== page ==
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United States v. Alvarez

United States District Court, D. Kansas

April 4, 2014

UNITED STATES OF AMERICA, Plaintiff,
v.
MARIO ALVAREZ, Defendant.

MEMORANDUM AND ORDER

ERIC F. MELGREN, District Judge.

Petitioner Mario Alvarez ("Petitioner") brings this Motion to Vacate, Set Aside, or Correct his sentence pursuant to 28 U.S.C. § 2255. Because review of Petitioner's motion and the accompanying court record conclusively show that he is not entitled to relief, this Court denies the motion without an evidentiary hearing.

I. Factual and Procedural Background

On May 18, 2011, Petitioner, along with two co-defendants, was charged by the grand jury with one count of knowingly and intentionally possessing with the intent to distribute in excess of fifty grams of a mixture or substance containing a detectable amount of methamphetamine and one count of knowingly and intentionally combining, conspiring, confederating, and agreeing together and with each other to distribute in excess of fifty grams of a mixture of substance containing a detectable amount of methamphetamine. On September 14, 2011, the grand jury returned a three-count superseding indictment which, in addition to the original charges, charged Petitioner with being an alien illegally and unlawfully in the United States with possession of a firearm. A second three-count superseding indictment was returned on October 13, 2011, amending the first two counts to include more than four hundred (400) grams of methamphetamine. Petitioner initially entered a plea of not guilty.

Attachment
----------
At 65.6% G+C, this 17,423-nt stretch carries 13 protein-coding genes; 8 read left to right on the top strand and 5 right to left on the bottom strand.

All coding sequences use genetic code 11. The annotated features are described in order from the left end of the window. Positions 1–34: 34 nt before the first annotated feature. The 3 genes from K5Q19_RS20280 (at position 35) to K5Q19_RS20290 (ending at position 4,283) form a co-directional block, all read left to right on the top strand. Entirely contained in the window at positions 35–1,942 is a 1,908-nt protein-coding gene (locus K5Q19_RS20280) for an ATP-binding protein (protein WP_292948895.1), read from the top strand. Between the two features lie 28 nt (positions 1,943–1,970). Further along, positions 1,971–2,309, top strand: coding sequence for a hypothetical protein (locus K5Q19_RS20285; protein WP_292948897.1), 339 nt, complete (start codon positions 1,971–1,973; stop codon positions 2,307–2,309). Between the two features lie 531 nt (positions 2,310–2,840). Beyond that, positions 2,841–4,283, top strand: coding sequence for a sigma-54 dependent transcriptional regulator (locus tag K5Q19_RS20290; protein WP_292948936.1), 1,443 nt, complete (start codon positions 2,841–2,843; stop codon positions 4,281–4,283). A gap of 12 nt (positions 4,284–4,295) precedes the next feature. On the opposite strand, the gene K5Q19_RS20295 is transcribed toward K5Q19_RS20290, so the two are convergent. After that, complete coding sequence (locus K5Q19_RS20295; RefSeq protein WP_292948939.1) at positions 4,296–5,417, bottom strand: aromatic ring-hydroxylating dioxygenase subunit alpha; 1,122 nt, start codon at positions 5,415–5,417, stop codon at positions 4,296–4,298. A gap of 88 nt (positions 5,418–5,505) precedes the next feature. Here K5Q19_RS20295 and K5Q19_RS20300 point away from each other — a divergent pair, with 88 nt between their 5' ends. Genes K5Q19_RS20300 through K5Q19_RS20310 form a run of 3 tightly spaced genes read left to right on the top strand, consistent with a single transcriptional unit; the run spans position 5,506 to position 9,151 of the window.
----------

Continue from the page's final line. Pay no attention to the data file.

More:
On the morning of trial, and after a jury had been selected, Petitioner chose to change his plea to guilty as to count one of the second superseding indictment. In exchange, the Government dismissed counts two and three. A presentence investigation report determined that Petitioner's criminal history was category I, as Petitioner had no prior adult criminal convictions. Given the amount of methamphetamine involved in Petitioner's crimes, ultimately found to be 414.2 grams, Petitioner's base offense level was 34. He received a two-point increase due to his possession of a firearm, and a two-point reduction given for Petitioner's satisfaction of the criteria set forth in the United States Sentencing Guidelines § 5C1.2(a)(1)-(5), otherwise known as the "safety valve" provision[1]. Petitioner received an additional two-point reduction for his acceptance of responsibility, but not the third point for early plea, since his plea was entered after jury selection had commenced. Based on an offense level 32 and criminal history category I, Petitioner's sentencing guideline range was 121 to 151 months. The offense to which Petitioner pleaded carried a mandatory ten year (120 month) minimum sentence, although due to his safety value eligibility the Court had the authority to impose a lesser sentence. On July 10, 2012, exercising the safety value option, this Court sentenced Petitioner to a reduced sentence of ninety (90) months.[2]